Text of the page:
Current through Capacitor and Inductor

I_C and I_L

A portion of Fig. 1 is reproduced in Fig. 2, with $I_T$ defined as shown.
Fig. 1
Fig. 2:Establishing the relationship between $I_C$ and $I_L$ and the current $I_T$.
As indicated, $Z_{T_{p}}$ at resonance is $Q_l^2 R_l$. The voltage across the parallel network is, therefore, $$V_C = V_L = V_R = I_T Z_{T_{p}} = I_T Q_l^2 R_l$$ The magnitude of the current $I_C$ can then be determined using Ohm's law, as follows: $$ I_C = {V_C \over X_C} = { I_T Q_l^2 R_l \over X_C} Substituting $X_C \appro X_L$ when $Q_l \geq 10$, $$ I_C = { I_T Q_l^2 R_l \over X_L} = I_T { Q_l^2 \over { X_L \over R_l }} = I_T { Q_l^2 \over Q_l}$$ and $$ \bbox[10px,border:1px solid grey]{I_C \appro Q_l I_T}$$ revealing that the capacitive current is $Q_l$ times the magnitude of the current entering the parallel resonant circuit. For large $Q_l$, the current $I_C$ can be significant.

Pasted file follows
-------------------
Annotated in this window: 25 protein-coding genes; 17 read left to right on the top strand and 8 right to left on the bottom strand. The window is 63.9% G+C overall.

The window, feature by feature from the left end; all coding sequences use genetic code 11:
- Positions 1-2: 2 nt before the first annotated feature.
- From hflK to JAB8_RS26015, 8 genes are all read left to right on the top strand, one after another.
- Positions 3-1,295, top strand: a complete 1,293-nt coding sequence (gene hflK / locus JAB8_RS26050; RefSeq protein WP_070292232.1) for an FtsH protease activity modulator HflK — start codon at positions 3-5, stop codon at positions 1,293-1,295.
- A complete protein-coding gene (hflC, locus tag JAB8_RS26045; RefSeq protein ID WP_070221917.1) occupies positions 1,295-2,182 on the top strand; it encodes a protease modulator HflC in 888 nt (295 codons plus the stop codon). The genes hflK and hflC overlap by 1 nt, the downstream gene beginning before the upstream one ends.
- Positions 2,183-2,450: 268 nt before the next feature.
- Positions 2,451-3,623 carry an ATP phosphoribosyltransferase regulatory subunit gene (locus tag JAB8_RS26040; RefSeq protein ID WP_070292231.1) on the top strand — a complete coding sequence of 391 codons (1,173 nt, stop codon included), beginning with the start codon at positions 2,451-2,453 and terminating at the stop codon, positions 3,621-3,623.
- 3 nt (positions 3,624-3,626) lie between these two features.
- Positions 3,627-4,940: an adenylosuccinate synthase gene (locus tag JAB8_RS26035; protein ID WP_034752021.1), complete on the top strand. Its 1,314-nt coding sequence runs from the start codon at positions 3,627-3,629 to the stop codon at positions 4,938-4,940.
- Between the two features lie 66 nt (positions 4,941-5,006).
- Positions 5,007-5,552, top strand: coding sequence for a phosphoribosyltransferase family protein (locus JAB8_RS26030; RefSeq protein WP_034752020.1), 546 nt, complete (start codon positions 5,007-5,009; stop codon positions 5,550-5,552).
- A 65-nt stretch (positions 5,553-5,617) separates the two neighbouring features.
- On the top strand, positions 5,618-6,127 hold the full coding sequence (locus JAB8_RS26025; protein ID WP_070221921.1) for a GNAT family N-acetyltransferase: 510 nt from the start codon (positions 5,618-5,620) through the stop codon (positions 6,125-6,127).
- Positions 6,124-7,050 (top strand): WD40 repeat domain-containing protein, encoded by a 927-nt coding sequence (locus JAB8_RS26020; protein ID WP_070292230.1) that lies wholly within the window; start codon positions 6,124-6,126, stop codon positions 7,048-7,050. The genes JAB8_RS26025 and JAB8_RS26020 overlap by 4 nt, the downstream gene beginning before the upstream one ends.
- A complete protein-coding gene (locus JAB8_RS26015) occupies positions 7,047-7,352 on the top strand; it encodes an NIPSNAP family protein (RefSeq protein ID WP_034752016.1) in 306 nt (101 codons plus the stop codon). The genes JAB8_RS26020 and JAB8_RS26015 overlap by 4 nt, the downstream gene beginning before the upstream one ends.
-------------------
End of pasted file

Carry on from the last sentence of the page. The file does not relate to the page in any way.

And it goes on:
A similar derivation results in $$ \bbox[10px,border:1px solid grey]{I_L \appro Q_l I_T}$$